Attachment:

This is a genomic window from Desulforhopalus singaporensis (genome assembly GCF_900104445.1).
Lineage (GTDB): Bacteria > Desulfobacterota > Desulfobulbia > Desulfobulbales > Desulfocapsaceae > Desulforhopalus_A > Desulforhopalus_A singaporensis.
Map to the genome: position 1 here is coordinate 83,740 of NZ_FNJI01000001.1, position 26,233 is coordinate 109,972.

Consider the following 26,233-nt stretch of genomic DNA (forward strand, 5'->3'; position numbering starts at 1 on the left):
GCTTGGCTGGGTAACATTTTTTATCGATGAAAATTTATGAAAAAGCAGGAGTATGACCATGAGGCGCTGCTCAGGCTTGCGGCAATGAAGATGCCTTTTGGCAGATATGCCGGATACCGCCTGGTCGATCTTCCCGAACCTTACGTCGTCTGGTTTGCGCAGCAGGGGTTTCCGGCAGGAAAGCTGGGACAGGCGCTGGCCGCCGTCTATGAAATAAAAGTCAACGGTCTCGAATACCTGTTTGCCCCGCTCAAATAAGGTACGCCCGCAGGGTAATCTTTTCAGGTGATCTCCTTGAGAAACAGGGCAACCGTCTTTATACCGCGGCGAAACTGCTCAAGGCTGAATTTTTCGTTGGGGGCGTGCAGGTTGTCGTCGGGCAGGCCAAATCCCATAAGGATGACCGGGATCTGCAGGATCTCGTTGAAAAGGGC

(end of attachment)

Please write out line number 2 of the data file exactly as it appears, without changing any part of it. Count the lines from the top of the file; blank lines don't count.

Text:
Lineage (GTDB): Bacteria > Desulfobacterota > Desulfobulbia > Desulfobulbales > Desulfocapsaceae > Desulforhopalus_A > Desulforhopalus_A singaporensis.